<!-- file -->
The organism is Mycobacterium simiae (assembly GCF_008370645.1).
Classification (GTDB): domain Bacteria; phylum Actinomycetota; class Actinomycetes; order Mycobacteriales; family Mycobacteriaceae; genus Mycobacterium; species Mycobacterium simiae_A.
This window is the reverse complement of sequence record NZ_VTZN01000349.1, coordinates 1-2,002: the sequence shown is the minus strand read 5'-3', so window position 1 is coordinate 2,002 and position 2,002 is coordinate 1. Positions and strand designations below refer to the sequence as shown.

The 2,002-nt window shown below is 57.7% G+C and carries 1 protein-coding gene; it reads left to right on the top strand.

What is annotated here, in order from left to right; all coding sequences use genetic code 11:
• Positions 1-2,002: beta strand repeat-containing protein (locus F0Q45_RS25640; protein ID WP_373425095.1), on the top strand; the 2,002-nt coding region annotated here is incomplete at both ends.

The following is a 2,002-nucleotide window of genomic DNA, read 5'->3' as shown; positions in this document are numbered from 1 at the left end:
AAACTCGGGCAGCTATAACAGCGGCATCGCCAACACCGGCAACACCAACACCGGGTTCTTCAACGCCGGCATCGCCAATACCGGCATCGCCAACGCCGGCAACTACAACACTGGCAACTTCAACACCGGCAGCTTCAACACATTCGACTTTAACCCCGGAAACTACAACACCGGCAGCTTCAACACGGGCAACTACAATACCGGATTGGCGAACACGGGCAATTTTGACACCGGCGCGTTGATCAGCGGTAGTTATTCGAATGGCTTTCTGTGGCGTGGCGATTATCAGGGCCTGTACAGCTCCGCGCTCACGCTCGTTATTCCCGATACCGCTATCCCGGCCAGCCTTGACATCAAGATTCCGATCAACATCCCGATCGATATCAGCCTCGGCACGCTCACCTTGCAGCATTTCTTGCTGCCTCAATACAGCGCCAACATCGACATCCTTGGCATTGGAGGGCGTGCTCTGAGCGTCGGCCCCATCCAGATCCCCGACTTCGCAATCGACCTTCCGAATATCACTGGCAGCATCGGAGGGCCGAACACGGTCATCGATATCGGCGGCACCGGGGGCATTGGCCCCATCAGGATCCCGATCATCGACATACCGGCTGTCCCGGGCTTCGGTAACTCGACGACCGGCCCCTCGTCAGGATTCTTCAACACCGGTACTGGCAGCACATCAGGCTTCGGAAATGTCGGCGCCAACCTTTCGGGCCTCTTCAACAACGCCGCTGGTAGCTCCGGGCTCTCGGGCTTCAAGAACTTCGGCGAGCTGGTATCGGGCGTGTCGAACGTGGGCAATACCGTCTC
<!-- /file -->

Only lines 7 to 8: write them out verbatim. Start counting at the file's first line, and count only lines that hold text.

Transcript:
The following is a 2,002-nucleotide window of genomic DNA, read 5'->3' as shown; positions in this document are numbered from 1 at the left end:
AAACTCGGGCAGCTATAACAGCGGCATCGCCAACACCGGCAACACCAACACCGGGTTCTTCAACGCCGGCATCGCCAATACCGGCATCGCCAACGCCGGCAACTACAACACTGGCAACTTCAACACCGGCAGCTTCAACACATTCGACTTTAACCCCGGAAACTACAACACCGGCAGCTTCAACACGGGCAACTACAATACCGGATTGGCGAACACGGGCAATTTTGACACCGGCGCGTTGATCAGCGGTAGTTATTCGAATGGCTTTCTGTGGCGTGGCGATTATCAGGGCCTGTACAGCTCCGCGCTCACGCTCGTTATTCCCGATACCGCTATCCCGGCCAGCCTTGACATCAAGATTCCGATCAACATCCCGATCGATATCAGCCTCGGCACGCTCACCTTGCAGCATTTCTTGCTGCCTCAATACAGCGCCAACATCGACATCCTTGGCATTGGAGGGCGTGCTCTGAGCGTCGGCCCCATCCAGATCCCCGACTTCGCAATCGACCTTCCGAATATCACTGGCAGCATCGGAGGGCCGAACACGGTCATCGATATCGGCGGCACCGGGGGCATTGGCCCCATCAGGATCCCGATCATCGACATACCGGCTGTCCCGGGCTTCGGTAACTCGACGACCGGCCCCTCGTCAGGATTCTTCAACACCGGTACTGGCAGCACATCAGGCTTCGGAAATGTCGGCGCCAACCTTTCGGGCCTCTTCAACAACGCCGCTGGTAGCTCCGGGCTCTCGGGCTTCAAGAACTTCGGCGAGCTGGTATCGGGCGTGTCGAACGTGGGCAATACCGTCTC